Car reviews - Jeep - Grand Cherokee - 5-dr wagon range
Styling statement, handling dynamics, on-road composure, off-road ability, solidity, steering, brakes, V8 performance, slick-shifting five-speed auto, clean cabin layout, flexible interior, towing capacity, equipment levels, value
Room for improvement
Cheap dash plastics, lack of headroom, no steering wheel reach adjustment, handbrake on wrong side, LCD panels obscured by sunlight, no proper driver's footrest
5 Jul 2005
ONE short drive in the new Grand Cherokee is all it takes to realise the German influence on Jeep's new SUV flagship runs far deeper than its Mercedes-style scalloped headlights.
A tough Outback launch drive on the Gibb River Road between Broome and Fitzroy Crossing showed it's stiffer, tougher and more capable away from the blacktop than before.
But even before we'd left Broome, the crisp new variable-ratio rack-and-pinion steering, more comfortable interior and better composed on-road behaviour showed this is a Grand Cherokee like none before it.
Direct, responsive and with a turning circle as tight as some small cars', the new steering is the first surprise.
Composed and confidence-inspiring, the Grand's straightline steering feel would make some smaller vehicles feel inferior, and makes it feel far smaller both in the carpark and at top speed.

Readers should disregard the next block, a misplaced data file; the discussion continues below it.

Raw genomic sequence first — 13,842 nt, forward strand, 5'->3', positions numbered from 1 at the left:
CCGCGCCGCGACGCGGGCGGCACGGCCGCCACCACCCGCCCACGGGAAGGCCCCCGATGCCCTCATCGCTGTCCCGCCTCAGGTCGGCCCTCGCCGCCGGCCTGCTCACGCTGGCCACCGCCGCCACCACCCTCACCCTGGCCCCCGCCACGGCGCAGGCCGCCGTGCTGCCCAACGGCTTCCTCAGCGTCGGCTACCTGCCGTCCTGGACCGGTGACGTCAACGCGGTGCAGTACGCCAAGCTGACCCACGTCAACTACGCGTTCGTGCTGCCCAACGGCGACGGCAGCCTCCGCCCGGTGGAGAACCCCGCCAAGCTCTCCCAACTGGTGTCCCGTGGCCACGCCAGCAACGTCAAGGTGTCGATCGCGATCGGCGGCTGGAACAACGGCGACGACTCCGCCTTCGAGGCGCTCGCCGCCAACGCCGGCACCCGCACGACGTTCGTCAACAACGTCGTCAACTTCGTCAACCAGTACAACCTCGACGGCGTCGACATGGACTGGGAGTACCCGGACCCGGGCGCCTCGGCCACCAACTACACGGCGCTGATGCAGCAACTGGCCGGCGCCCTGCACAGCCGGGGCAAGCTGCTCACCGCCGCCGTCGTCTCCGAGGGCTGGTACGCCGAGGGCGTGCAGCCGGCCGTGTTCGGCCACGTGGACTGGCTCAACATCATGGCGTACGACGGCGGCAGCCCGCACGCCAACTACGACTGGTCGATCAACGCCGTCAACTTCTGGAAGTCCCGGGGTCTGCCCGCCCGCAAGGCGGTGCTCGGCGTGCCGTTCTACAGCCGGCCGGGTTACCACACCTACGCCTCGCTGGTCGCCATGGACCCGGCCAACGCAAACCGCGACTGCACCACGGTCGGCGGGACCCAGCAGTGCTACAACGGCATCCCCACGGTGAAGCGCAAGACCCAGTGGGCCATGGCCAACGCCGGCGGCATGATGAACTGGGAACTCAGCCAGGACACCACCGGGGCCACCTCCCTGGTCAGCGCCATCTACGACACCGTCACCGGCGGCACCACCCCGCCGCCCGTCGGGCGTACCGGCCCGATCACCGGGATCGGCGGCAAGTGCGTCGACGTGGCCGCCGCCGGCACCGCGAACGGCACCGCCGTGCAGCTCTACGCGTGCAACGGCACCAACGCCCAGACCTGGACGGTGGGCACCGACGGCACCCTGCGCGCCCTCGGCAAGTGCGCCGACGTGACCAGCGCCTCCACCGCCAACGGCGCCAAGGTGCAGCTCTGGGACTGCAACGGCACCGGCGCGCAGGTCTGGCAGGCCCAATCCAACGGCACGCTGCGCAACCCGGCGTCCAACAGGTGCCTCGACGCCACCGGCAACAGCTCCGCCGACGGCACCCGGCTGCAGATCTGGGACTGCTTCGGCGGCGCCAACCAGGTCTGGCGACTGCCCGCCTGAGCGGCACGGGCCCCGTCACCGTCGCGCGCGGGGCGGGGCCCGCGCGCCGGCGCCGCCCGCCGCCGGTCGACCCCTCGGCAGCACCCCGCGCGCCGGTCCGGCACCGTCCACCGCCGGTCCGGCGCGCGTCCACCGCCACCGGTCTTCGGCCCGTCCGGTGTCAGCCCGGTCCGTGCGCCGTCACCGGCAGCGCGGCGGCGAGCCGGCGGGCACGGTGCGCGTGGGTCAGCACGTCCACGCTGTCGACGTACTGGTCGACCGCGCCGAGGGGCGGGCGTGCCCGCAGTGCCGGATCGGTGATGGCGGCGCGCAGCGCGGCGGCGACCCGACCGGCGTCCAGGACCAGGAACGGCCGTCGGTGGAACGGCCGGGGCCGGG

Combined with firm new suspension all round, the new Grand turns in, corners and changes direction a lot more like a BMW X5 than its predecessor.
Though there was little opportunity to push the Grand hard into twisting bends at the launch, the sharp steering and minimal bodyroll make it clear this Jeep achieves a new level of on-road dynamics.
While none of this appears to affect ride quality too adversely, some of the Gibb River Road's badly corrugated section had us searching for the 'sweet spot' to escape a nasty suspension resonance.
Beefier new brakes only increase the new Grand's road-holding ability and, if the gamut of active safety features (including ABS, EBD, traction control, stability control and electronic rollover mitigation) fails to keep you on the road, there's a plethora of airbags including full-length side curtains.
The choice of two effective permanent four-wheel drive systems and a simple lever-actuated low-range mode retains the biggest Jeep's hallmark off-road ability, with all vehicles easily traversing the 17km of deep, soft sand of WA's Cable Beach.
The new chassis is claimed to be 60 per cent stiffer than before, and felt every bit of it as it crashed confidently through unexpected washaways at over-ambitious speeds, time after time.
Of course, the new Grand's on-road competence is aided in no small measure by Jeep's proven 4.7-litre V8, bookended by a 3.0-litre turbo-diesel that's yet to appear and the stonking new 5.7 HEMI V8.
While the oil-burner was unavailable at launch, both V8s sound glorious at full flight and offer bristling off-idle acceleration, especially from standstill.